How Trump's statements on hush money have shifted as investigation progressed

Saturday, 15 Dec, 2018

Cohen, 52, apologised Wednesday for covering up the "dirty deeds" of his ex-boss as he was handed jail time for multiple crimes including hush money payments implicating Trump.

The Cohen case has intensified the legal pressures on former reality television star Trump, whose almost two-year presidency has been clouded by multiple investigations and lawsuits, including a USA special counsel probe into alleged Russian meddling in the 2016 election, possible collusion between Moscow and Trump's campaign and possible obstruction of justice.

Asked why he should be believed now, Cohen said: "Because the special counsel stated emphatically that the information that I gave to them is credible and helpful".

Trump lashed out at Cohen over the tapes, claiming they were illegal.

Trump has insisted he only found out about the payments after they were made, despite the release of a September 2016 recorded conversation in which Trump and Cohen can be heard discussing a deal to pay McDougal for her story of a 2006 affair.

"Nothing at the Trump organisation was ever done unless it was run through Mr Trump", he said.

If Cohen is truthful that he arranged the payment at Trump's request, then there is no good innocent explanation of Trump's behavior. Cohen facilitated the payments. "It is called 'advice of counsel, '" Trump wrote on Twitter. He also tweeted that "Attorney-client privilege is dead!"

Judge Pauley said Cohen "appears to have lost his moral compass" and that the lawyer "should have known better" than to dodge taxes, lie to Congress and violate campaign finance laws.

Mr Cohen pleaded guilty to campaign finance violations for his role in making hush money payments to women who alleged affairs with Mr Trump. But that may be tougher for Trump than it was for Edwards given the proximity of the president's payment to the election - timing that, on its face, suggests a link between the money and his political ambitions.

On Thursday, Trump blamed Cohen for any wrongdoing and said he never directed the lawyer to break the law. "Whatever he did, he did on his own".

In his ABC interview, Cohen rejected those accusations, saying they're "absolutely not true". When asked for his take, Cohen said it sure "seems like" Trump is afraid, because "that's what he does" in these situations.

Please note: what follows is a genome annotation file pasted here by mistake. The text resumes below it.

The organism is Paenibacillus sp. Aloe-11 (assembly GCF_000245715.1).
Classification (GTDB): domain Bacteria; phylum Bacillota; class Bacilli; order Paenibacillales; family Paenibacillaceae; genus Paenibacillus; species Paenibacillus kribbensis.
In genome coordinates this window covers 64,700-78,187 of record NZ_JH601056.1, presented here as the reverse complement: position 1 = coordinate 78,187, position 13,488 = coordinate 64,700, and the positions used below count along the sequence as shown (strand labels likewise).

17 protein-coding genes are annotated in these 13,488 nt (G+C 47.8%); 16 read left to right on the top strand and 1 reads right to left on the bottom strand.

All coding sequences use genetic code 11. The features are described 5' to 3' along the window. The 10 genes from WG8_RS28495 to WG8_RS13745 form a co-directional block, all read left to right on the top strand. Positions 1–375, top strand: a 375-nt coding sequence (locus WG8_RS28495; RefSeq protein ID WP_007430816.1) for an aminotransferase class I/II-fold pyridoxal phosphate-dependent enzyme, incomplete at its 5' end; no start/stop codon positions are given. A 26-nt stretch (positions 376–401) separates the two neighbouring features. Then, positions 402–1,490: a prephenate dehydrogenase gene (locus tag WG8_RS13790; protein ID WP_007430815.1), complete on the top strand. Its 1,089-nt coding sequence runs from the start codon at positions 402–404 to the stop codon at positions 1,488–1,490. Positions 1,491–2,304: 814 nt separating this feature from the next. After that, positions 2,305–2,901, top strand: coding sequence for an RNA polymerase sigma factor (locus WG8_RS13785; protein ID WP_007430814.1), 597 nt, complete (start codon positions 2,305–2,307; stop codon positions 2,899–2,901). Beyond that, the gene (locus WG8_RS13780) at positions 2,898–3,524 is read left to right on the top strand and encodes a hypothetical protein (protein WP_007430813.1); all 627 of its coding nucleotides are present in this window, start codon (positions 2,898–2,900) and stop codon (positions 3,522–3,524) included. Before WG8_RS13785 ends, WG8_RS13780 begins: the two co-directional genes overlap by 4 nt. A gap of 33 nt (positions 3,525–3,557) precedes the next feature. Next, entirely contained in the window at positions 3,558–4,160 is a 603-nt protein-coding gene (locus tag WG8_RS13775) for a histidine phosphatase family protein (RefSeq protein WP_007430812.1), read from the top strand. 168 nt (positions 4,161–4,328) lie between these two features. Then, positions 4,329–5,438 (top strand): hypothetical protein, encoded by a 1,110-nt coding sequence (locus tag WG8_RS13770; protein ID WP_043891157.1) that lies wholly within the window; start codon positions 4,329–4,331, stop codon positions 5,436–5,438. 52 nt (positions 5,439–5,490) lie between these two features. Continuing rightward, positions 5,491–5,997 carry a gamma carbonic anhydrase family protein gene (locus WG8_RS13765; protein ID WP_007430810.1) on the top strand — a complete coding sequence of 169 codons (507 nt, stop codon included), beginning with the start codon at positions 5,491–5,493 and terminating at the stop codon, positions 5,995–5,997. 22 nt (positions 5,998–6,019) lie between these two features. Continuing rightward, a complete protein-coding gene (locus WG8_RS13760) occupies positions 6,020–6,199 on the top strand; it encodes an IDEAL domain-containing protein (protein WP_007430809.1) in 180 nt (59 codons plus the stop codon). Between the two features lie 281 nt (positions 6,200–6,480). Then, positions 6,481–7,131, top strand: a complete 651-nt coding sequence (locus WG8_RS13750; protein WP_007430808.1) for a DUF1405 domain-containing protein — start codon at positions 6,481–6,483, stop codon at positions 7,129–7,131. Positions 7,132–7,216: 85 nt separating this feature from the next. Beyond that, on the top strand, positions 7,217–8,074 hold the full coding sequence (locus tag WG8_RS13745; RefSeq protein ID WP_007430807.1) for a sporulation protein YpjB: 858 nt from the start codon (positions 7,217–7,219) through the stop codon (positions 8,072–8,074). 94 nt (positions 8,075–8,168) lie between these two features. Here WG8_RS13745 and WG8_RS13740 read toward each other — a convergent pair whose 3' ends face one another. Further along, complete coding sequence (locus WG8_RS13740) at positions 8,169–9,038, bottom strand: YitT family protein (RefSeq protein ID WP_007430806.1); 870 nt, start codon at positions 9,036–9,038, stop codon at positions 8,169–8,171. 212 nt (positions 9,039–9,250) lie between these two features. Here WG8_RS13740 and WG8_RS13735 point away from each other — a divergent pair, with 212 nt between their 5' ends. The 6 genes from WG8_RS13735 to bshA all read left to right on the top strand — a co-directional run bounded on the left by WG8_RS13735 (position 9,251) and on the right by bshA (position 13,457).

Earlier this week, Trump compared his situation to one involving President Barack Obama's 2008 campaign. In order to be a campaign contribution, the in-kind action has to be exclusively for the objective of the campaign. The fines stemmed from the campaign's failure to report a batch of contributions, totalling almost $1.9 million, on time in the final days of the campaign.

After initially denying knowledge of the payments, Trump later said they were "a simple private transaction" and not campaign finance contributions. Trump has denied the affairs and any involvement in the payments. He said the charges were "unrelated to me".

Trump said in a Fox News interview later Thursday that he now regrets having hired Cohen.

Neither Guy Petrillo, a lawyer for Cohen, nor Jay Sekulow, an attorney for Trump, immediately responded to requests for comment.

Cohen went on to apologize for the 'unbearable pain that my associations and my actions brought to my entire family, ' and said: 'I take full responsibility for each act'. "Do you think President Trump is telling the truth about that?" "I gave loyalty to someone who, truthfully, does not deserve loyalty", he said. We don't know the exact specifics of where those donations came from, but given how disproportionate they are compared to Trump's predecessors, Mueller's team would be abdicating their responsibility if they didn't at least probe whether the past campaign finance criminality they uncovered is connected to Trump's 2020 campaign.

Cohen, who pleaded guilty to all the charges against him, told the court that he had felt it was his "duty to cover up".